FWIW, I believe in climate change and that we should do reasonable things to address it, and have sought to convince others who share my libertarian leanings of the same. These sorts of incidents make that harder to do, largely because they trigger tribal instincts. because of Peter Gleick, Heartland is likely to have a larger influence on climate policy than if he had left them alone.

    JHA

  5. Thanks for the comments, Jonathan and Jim. A quick response. Jonathan I don’t agree that the reason climategate has a lasting effect on the average person is because they’re too busy to focus on the real issues so they use the behavior of scientists in England as a proxy for what they should actually believe. I think climategate has a lasting effect because vested interests opposed to action to reduce greenhouse gas emissions –and their surrogates — spend enormous amounts of money and effort to keep the story in the news and to shape the story to be focused not on finding out whether someone illegally hacked the emails but on trying to persuade people that the defensive behavior of the scientists means that the science itself is suspect. It’s worth questioning why scientists feel that they need to play defense until you listen to folks like Michael Mann, who has repeatedly had his entire academic career subject to Congressional investigation/supboena and to an investigation by the Attorney General of the Commonwealth of Virginia simply because he’s the lead author of an article in which the famous hockey stick graph was first published. You might also check out William Nordhaus’s new article in the New York Review of Books correcting the record about the Wall Street Journal 16’s distortion of his research (and Nordhaus is hardly a flaming warmist, as the bloggers like to call those who believe in climate change). So for me, I find it more than a little ironic and more than a little troubling that the “moral outrage” about Gleick’s behavior coming from the denialist blogosphere never manifested itself in calls from the same quarters for an an investigation into the leaks of the East Anglia emails. I wish Gleick hadn’t done what he’s done. But more than anything I hope his actions don’t result in yet more skepticism among the American public about what is happening to our planet.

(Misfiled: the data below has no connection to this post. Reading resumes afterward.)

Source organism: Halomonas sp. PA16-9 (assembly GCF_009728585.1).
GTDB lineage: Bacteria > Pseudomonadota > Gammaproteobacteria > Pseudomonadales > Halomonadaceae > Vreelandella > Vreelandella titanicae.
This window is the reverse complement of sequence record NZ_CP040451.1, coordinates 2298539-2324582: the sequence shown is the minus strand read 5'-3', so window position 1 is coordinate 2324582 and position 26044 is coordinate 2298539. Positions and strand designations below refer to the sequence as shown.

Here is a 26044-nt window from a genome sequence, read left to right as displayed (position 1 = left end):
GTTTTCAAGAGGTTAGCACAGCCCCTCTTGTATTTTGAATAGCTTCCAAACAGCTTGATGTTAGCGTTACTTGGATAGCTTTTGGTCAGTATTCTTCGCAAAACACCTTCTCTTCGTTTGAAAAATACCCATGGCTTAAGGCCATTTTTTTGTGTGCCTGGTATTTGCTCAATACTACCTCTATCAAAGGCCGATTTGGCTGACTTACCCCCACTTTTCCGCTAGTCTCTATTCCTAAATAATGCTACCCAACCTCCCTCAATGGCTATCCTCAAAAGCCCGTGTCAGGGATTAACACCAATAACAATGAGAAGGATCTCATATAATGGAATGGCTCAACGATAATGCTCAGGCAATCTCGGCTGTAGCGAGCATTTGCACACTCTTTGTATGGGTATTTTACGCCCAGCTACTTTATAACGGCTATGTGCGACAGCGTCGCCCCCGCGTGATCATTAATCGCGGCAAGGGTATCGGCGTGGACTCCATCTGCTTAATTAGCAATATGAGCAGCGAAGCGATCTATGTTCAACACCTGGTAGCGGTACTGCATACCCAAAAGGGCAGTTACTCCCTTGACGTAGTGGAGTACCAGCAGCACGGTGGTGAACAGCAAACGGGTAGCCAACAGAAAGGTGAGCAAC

6. Thanks for the comments, Jonathan and Jim. A quick response. Jonathan I don’t agree that the reason climategate has a lasting effect on the average person is because they’re too busy to focus on the real issues so they use the behavior of scientists in England as a proxy for what they should actually believe. I think climategate has a lasting effect because vested interests opposed to action to reduce greenhouse gas emissions –and their surrogates — spend enormous amounts of money and effort to keep the story in the news and to shape the story to be focused not on finding out whether someone illegally hacked the emails but on trying to persuade people that the defensive behavior of the scientists means that the science itself is suspect. It’s worth questioning why scientists feel that they need to play defense until you listen to folks like Michael Mann, who has repeatedly had his entire academic career subject to Congressional investigation/supboena and to an investigation by the Attorney General of the Commonwealth of Virginia simply because he’s the lead author of an article in which the famous hockey stick graph was first published. You might also check out William Nordhaus’s new article in the New York Review of Books correcting the record about the Wall Street Journal 16’s distortion of his research (and Nordhaus is hardly a flaming warmist, as the bloggers like to call those who believe in climate change). So for me, I find it more than a little ironic and more than a little troubling that the “moral outrage” about Gleick’s behavior coming from the denialist blogosphere never manifested itself in calls from the same quarters for an an investigation into the leaks of the East Anglia emails. I wish Gleick hadn’t done what he’s done. But more than anything I hope his actions don’t result in yet more skepticism among the American public about what is happening to our planet.